Imagine this: Firefighters enter a several football field-sized, 60-foot high, pitch-black warehouse and they can't see inside -- they don't know if there is an inferno or a small fire with a lot of smoke. It's a very dangerous situation, making choices hard. Engineers at UC San Diego have made a breakthrough discovery that could help ease these situations by predicting where and how quickly initial fires spread in warehouses.
Results of this research were recently published in the journal Combustion and Flame.
Despite many years of research, including the development of analytical and numerical models and extensive experimentation, the complexity of the process of upward flame spread continues to confound the fire-research community.
"Warehouse fires are definitely a big problem," said Michael Gollner, co-author of the paper and a UC San Diego mechanical and aerospace engineering Ph.D. student. "It has been recently found that fully protected warehouses have burned down and that the sprinkler systems can't always control the fires. We still don't understand all the intricacies of this problem."
In their research, Gollner and his team are focusing on the most commonly used packaging material in warehouses -- corrugated cardboard -- which has been found to affect predictions of upward flame spread by current descriptions. As part of the study of the combustion of boxes of commodities, rates of upward flame spread during early-stage burning were observed during experiments on wide samples of corrugated cardboard. The research stems from previous experiments Gollner performed focused on the burning of cardboard in collaboration with Ali Rangwala, a professor in the Department of Fire Protection Engineering at the Worcester Polytechnic Institute and a UC San Diego graduate.
"The flame didn't spread exactly as was assumed so we did some further analysis on how the flame spread on a small scale," Gollner said. "What we found is that the cardboard, while in the past was assumed to be a solid material, is actually not. There are different layers, and when it burns some of the cardboard actually peels up, so it slows the rate at which fire spreads. This is very important when you are determining how long it takes a fire to reach a sprinkler and trigger a water spray. At the initial phase, that's when you can actually extinguish a fire most easily. Calculating the sprinkler activation times is really important in designing a warehouse protection system."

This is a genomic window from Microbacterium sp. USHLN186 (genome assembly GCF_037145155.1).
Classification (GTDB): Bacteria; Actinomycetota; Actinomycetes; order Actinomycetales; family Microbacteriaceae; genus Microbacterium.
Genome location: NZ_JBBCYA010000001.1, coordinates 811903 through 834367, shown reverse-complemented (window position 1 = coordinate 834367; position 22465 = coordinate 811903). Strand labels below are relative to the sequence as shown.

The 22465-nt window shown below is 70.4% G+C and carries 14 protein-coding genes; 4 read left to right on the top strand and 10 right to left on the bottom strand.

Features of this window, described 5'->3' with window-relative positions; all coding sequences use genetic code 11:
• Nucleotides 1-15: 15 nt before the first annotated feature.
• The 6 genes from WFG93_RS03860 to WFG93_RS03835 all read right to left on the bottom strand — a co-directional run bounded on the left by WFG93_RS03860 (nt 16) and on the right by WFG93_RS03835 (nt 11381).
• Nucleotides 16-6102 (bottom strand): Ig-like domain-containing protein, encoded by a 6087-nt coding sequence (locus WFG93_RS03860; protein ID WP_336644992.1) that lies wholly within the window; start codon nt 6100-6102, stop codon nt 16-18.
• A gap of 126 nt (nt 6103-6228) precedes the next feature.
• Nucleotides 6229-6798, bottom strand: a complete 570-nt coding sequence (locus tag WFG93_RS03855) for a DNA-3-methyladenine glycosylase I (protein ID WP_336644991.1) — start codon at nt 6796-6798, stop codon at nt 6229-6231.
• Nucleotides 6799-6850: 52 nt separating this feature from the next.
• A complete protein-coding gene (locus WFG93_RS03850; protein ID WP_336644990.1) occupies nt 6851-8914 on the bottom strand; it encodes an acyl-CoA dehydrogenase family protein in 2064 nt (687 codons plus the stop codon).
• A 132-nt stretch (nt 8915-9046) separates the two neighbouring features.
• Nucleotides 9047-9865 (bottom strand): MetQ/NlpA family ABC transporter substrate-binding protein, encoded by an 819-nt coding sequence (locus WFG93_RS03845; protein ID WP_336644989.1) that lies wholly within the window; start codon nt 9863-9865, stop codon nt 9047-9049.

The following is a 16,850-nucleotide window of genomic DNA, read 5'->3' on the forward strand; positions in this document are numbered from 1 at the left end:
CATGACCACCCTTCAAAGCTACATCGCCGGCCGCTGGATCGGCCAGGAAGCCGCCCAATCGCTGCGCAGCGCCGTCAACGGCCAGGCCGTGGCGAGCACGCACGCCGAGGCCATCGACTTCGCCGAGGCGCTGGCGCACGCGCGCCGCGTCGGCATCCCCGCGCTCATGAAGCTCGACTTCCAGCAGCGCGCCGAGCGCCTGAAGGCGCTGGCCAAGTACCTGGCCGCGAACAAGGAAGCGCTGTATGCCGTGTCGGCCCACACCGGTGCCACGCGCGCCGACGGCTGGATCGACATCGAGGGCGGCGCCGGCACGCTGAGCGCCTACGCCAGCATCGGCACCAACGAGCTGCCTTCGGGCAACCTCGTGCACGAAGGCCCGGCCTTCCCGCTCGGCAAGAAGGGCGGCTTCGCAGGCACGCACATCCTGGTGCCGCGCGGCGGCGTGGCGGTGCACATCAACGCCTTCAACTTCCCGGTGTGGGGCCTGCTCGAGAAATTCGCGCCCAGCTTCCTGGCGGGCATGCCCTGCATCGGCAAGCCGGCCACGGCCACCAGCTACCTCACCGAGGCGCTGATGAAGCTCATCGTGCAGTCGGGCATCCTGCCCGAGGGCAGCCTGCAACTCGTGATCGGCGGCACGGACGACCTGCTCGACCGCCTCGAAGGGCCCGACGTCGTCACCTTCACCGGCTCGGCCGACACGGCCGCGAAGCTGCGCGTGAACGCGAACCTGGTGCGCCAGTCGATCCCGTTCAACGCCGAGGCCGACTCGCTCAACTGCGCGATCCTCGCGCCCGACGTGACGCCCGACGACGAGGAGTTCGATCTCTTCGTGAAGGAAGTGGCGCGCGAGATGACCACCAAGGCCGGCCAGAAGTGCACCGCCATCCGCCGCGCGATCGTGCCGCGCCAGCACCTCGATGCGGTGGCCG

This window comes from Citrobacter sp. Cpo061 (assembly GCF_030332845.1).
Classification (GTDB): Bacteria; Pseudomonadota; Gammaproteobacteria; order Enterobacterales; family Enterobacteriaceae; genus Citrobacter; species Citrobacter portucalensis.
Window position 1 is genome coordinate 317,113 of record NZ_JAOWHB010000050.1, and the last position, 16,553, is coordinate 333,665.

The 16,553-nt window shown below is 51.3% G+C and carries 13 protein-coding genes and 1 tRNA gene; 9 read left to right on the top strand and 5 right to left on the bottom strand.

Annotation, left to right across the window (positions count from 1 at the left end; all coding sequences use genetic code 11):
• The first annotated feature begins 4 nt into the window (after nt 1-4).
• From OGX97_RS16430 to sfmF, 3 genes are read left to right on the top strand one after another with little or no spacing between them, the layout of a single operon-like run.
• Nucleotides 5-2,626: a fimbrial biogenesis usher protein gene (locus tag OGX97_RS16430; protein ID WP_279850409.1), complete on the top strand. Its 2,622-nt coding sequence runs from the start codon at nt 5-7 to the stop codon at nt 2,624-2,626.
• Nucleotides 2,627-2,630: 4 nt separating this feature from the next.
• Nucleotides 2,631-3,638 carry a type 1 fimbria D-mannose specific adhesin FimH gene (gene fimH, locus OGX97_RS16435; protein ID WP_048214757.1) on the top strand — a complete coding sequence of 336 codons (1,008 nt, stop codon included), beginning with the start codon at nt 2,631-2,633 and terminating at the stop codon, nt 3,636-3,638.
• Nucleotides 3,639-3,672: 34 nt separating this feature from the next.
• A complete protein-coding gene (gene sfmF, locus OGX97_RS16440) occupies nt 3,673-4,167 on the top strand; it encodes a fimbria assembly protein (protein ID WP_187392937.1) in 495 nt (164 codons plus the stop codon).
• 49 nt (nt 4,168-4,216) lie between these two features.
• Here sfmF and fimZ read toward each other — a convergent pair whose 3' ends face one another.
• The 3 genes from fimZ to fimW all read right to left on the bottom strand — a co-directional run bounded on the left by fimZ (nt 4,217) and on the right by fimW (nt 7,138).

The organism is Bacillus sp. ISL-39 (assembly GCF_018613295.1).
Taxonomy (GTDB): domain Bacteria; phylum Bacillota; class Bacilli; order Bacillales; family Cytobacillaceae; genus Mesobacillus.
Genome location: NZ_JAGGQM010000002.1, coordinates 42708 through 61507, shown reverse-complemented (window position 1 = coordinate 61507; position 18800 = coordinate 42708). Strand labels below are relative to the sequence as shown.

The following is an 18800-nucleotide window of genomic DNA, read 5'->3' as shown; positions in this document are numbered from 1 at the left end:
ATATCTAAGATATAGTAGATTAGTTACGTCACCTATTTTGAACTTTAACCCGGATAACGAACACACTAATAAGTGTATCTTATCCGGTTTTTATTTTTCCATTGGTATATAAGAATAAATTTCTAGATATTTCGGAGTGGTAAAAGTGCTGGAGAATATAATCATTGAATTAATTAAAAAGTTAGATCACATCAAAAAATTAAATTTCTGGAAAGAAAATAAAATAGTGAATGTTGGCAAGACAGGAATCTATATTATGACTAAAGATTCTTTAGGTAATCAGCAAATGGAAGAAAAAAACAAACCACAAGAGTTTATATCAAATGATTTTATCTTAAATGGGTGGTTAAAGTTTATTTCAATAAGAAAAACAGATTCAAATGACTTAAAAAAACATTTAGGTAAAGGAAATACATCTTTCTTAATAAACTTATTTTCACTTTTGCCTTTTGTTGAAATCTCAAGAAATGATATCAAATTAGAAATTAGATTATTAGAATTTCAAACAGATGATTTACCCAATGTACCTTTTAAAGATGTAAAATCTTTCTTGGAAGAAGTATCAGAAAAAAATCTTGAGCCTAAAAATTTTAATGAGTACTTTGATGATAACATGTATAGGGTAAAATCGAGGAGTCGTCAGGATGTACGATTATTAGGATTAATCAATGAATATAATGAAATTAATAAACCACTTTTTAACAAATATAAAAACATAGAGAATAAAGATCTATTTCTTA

Forman Williams, a UC San Diego mechanical and aerospace engineering professor and co-author of the paper, said the ultimate objective of this research is to help create better classifications of fire hazards in storing commodities and materials in warehouses.
"The density and the number of sprinklers they use in a warehouse and the flow rates of sprinklers are determined by the classifications and categories of the packaging material. So we are trying to help determine what the criteria should be," Williams said.
The engineers' warehouse fire research, Gollner said, is appealing to the insurance industry and the national regulatory industry, including the National Fire Protection Association, all of which have a big priority in making sure warehouses are safe.
"One of the biggest concerns is that these systems are designed for firefighter response; they are not made to put themselves out," Gollner explained. "They are made to contain themselves until firefighters can enter. …Hopefully this will help become a part of new commodity classification standards in the future and in the way warehouses are designed. We hope to allow them to design warehouses safer not only to protect the goods in these warehouses but also the people who work in them and the firefighters who have to respond."
Next on the researchers' agenda is to conduct follow-on experiments looking at how fire spreads on surfaces at different angles, a project currently sponsored by the Society of Fire Protection Engineers, Educational and Scientific Foundation.
"We would like to understand better what controls the fire spread in different situations," Williams said. "There are lots of things we really don't understand, although fire has been around for a very long time."
Materials provided by University of California - San Diego. Note: Content may be edited for style and length.
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